With the start of the new year comes another tradition, New Year’s Resolutions. However, fewer than 10 percent stick to them for more than a few months.

We all have New Year’s resolutions, even if we don’t always stick to them. So, why do we as a society continue to come up short?

Resolutions are often lifestyle changes that try to change behavior that has become habitual. The most common goals reflect this:

  • Losing weight
  • Exercising more
  • Quitting smoking
  • Saving money

While it’s admirable to set an ambitious goal, beware of setting goals that are too numerous or unrealistic. Finding a balance between confidence and overconfidence is key. Don’t fall victim to false hope syndrome, characterized by unrealistic expectation about the likely speed, amount, ease and consequence of behavioral changes.

But things aren’t hopeless! The American Psychological Association has some tips for those looking to break the cycle and achieve their New Year’s Resolution.

Be realistic. Want to work out more? Start by scheduling a few days at the gym — three to four days rather than seven to start with. Want to eat healthier? Try replacing dessert with something a little better, while increasing the days you do so each week.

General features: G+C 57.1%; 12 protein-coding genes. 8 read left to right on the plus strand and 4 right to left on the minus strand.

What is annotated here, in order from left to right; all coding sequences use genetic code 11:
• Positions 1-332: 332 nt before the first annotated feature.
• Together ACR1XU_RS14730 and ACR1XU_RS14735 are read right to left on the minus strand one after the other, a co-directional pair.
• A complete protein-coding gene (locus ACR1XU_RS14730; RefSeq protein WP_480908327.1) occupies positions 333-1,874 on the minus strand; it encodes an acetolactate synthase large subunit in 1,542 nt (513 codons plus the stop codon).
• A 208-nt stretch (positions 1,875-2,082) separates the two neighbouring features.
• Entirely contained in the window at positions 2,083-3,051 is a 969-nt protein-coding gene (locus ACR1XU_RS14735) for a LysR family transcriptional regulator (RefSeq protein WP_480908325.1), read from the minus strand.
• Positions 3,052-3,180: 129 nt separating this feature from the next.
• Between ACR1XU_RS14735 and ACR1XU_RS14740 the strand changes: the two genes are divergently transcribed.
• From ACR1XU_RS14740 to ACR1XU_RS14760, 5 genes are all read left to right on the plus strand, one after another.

Do one thing at a time. Don’t make a ton of resolutions at once. Go one by one, it’s much more manageable and achievable.

Be kind to yourself. No lifestyle change is easy, so relapses are likely to happen, and that’s okay. Ups and downs happen, what matters is staying committed and trying again.

Talk about it. Letting others know what you’re trying to accomplish can keep you accountable and help with maintaining resilience. Getting some help from a licensed professional, such as a behavioral psychologist is also a possible option.

What are your New Year’s resolutions? Have a plan for how to achieve them? Let us know in the comments below!

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